Implementation expected FY22. Awaiting funding.
We had 115 different entries in the Laboratory’s Professional Development Log for the month of January. These training entries primarily represent webinar presentations.
The Laboratory had JAG Grant funding for training in Fiscal Year 2019, and was able to send a variety of Laboratory personnel to different quality training venues. The Crime Laboratory has 29 positions allotted to it; we currently have 26 current employees and three vacancies. Of Lab’s 26 current employees, 16 are licensed Forensic Analysts by the State of Texas, and 3 are Latent Print Examiners certified in Latent Print Examination by the International Association of Identification (IAI). All 3 vacancies will need to be filled with licensed Forensic Analysts. In order to maintain statutorily required Continuing Forensic Education (CFE) for Licensed Analysts, and required training for the Certified Latent Print Examiners, the Laboratory’s Training Budget must be increased. The Lab's current training budget is inadequate.
Currently the Laboratory’s total training budget is $9,300.00. Based on the historical Cost per Credit Hour for training for Laboratory personnel, I have requested that the Budget/Finance Unit increase the Lab’s training budget by $29,622.40.
On the positive side, due to COVID-19 there are now online training venues available that Laboratory personnel can receive CFE that previously did not exist; it cost less to attend online training venues than in-person training venues.
In September 2020 the Crime Laboratory received its new LCMS instrument. The validation process of the LCMS has not begun due to City purchasing polices that have created numerous barriers and obstacles to the procurement of a Nitrogen generator and the consumable supplies that are necessary for the validation process. City Purchasing seems uncaring of the Crime Laboratory’s concerns, and unresponsive to our requests for assistance; therefore, the Crime Laboratory has reached out to the Police Department’s Assistant Director of Finance Christianne Kellett and asked for assistance in dealing with City Purchasing so that the necessary items can be purchased. It should be noted that there are tangible negative consequences for delaying the validation process. The Crime Laboratory spends approximately $5,498.00 per month to outsource THC cases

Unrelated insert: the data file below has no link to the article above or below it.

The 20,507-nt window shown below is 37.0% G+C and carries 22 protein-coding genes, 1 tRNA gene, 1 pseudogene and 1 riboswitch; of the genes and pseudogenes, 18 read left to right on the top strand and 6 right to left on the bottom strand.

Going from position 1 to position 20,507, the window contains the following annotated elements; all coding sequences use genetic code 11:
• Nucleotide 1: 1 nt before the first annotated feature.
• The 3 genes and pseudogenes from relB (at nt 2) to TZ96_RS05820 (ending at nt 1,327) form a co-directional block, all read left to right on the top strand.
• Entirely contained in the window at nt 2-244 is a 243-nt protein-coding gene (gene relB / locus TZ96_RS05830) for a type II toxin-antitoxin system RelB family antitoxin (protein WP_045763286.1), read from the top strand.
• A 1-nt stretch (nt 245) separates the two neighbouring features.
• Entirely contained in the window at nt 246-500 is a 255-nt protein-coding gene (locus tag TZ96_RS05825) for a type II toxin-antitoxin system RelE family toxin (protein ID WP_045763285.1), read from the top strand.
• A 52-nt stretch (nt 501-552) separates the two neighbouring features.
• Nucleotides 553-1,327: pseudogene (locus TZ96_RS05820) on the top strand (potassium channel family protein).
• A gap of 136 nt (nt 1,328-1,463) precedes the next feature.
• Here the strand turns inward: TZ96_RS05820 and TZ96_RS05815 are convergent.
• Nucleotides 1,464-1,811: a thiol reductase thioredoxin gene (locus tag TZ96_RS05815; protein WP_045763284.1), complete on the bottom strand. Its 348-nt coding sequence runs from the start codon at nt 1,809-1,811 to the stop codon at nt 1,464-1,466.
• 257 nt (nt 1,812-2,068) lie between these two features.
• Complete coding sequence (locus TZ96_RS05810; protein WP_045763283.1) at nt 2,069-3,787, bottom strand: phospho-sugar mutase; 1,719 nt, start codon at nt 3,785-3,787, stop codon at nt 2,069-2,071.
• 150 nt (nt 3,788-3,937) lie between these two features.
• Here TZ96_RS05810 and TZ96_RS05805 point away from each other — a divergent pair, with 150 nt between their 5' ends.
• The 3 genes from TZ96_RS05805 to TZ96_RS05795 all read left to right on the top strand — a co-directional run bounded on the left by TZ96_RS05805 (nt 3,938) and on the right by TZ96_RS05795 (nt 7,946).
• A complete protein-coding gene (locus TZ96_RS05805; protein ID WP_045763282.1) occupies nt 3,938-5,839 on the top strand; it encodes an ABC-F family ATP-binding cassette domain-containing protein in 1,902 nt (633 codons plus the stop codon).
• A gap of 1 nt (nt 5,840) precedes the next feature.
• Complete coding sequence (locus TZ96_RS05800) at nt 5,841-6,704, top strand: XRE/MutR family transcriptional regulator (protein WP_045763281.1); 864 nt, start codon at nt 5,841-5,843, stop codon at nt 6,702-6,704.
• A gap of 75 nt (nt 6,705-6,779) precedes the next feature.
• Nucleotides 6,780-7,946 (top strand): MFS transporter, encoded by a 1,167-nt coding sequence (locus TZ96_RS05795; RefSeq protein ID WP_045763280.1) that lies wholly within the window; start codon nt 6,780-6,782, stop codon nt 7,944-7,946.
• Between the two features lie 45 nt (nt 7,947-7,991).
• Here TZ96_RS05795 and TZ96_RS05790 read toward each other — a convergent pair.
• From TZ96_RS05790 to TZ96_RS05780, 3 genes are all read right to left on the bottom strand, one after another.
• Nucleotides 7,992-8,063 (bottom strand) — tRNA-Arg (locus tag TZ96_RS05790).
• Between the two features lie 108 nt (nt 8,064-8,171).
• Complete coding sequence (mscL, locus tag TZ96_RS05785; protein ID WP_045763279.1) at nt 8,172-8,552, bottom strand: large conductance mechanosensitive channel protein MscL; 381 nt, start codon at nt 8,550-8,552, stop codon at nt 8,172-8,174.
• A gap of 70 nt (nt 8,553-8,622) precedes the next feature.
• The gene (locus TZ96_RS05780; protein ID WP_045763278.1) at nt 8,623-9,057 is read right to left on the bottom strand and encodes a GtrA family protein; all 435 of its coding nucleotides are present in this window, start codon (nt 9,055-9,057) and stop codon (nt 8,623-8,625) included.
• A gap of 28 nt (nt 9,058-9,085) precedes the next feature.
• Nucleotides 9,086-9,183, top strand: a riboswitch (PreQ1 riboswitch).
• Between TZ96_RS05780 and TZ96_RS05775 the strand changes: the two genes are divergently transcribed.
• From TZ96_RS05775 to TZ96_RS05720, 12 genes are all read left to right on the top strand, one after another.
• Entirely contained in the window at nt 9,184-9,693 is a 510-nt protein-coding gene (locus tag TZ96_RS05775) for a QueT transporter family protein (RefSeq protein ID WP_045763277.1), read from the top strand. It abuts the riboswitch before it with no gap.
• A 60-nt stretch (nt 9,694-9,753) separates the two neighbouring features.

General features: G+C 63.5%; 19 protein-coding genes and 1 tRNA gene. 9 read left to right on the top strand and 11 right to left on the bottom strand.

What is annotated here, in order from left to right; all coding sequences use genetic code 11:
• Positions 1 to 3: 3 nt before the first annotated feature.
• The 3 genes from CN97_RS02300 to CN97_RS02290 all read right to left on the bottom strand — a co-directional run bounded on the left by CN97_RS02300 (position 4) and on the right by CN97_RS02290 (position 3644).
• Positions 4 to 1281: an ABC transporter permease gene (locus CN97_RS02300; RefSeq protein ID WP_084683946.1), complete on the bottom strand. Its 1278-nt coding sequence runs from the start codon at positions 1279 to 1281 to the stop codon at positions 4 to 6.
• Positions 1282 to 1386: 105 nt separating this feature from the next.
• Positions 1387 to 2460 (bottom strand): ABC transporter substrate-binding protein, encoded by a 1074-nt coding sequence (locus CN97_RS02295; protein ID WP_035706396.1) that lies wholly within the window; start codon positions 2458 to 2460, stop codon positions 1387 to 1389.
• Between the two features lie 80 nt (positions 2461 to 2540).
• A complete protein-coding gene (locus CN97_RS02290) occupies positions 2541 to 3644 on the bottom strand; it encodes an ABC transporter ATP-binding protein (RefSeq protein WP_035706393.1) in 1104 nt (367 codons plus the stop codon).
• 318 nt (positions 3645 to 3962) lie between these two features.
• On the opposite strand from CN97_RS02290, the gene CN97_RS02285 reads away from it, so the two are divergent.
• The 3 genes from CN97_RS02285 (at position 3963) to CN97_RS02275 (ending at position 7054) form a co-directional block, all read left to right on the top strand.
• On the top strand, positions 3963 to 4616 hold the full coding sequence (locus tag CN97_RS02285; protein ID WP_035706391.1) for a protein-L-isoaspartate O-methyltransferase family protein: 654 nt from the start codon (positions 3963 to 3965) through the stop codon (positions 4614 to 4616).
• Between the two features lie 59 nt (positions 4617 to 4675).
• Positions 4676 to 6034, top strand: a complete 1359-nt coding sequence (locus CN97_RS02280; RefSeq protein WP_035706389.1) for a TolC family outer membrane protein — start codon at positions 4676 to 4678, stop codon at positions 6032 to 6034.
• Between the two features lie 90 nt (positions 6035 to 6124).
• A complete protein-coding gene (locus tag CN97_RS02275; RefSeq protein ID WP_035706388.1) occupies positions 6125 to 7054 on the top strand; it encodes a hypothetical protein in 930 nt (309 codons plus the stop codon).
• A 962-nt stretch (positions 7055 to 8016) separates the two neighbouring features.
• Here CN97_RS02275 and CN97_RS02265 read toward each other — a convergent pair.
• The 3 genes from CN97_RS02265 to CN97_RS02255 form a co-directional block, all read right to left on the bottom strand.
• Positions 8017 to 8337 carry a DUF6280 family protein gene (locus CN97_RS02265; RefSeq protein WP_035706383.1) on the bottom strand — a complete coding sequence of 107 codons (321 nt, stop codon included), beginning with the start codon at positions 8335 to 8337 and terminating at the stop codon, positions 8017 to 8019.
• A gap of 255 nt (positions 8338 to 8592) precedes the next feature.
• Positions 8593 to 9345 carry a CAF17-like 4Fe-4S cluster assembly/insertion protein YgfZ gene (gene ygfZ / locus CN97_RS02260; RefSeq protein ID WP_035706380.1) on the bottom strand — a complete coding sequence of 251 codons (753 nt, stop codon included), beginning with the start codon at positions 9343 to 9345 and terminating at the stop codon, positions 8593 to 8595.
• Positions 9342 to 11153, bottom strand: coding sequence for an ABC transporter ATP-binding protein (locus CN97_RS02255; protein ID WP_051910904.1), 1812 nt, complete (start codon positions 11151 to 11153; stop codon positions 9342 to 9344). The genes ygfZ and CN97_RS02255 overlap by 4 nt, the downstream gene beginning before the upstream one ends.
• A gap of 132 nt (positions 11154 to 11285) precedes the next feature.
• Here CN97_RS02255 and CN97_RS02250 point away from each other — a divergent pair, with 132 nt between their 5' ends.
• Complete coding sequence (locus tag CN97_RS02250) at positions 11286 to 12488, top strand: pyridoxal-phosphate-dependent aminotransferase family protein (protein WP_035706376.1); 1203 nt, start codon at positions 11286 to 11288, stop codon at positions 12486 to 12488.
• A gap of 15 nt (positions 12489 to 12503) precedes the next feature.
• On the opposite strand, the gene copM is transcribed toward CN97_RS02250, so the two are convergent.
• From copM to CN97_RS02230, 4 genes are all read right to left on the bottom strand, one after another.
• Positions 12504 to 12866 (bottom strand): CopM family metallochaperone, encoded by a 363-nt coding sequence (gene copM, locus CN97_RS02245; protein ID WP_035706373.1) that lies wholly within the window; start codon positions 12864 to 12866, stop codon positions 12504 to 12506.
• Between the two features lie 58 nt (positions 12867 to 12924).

The Crime Laboratory has reviewed the original Qiacube validation reports and it was determined that further evaluation was required. Qiagen personnel responded to the Crime Laboratory multiple times in July 2020 to perform additional testing and to complete repairs on the Qiacubes, and the EZ1 instrument. The Biology Unit reviewed the new validation report, and after discussions with Qiagen personnel everyone agreed that additional work was necessary. Due to travel restrictions, the earliest that Qiagen personnel can respond to the Laboratory and conduct additional validation testing will be March 2021.
The Crime Laboratory has changed its instrument procurement plan for the Chemistry Unit. The Laboratory has funding in fiscal year 2021 to purchase one new GCMS to replace an aging GCMS instrument and two FTIRs to replace two aging FTIR instruments. The Crime Laboratory now plans to use its funding to purchase one LCMS and one FTIR.
The Crime Laboratory acquired three new Qiacubes in 2020. Currently Biology Unit personnel manually conduct DNA extractions. The Qiacubes will be used to conduct automated DNA extractions. The Qiacubes will be utilized in the processing of sexual assault evidence that has been evaluated both by traditional serological screening and Y-screening.
The Crime Laboratory acquired a new LCMS system in September 2020. This system will be used to quantify THC. We will have to pass an ANAB Assessment and have quantification testing added to our Scope of Accreditation prior to beginning quantification casework. The Crime Laboratory hopes to bring THC quantification testing online between August 2021 and November 2021; however, it should be noted that we have not been able to begin the validation process because we have been unable to procure the necessary Nitrogen generator and consumable supplies.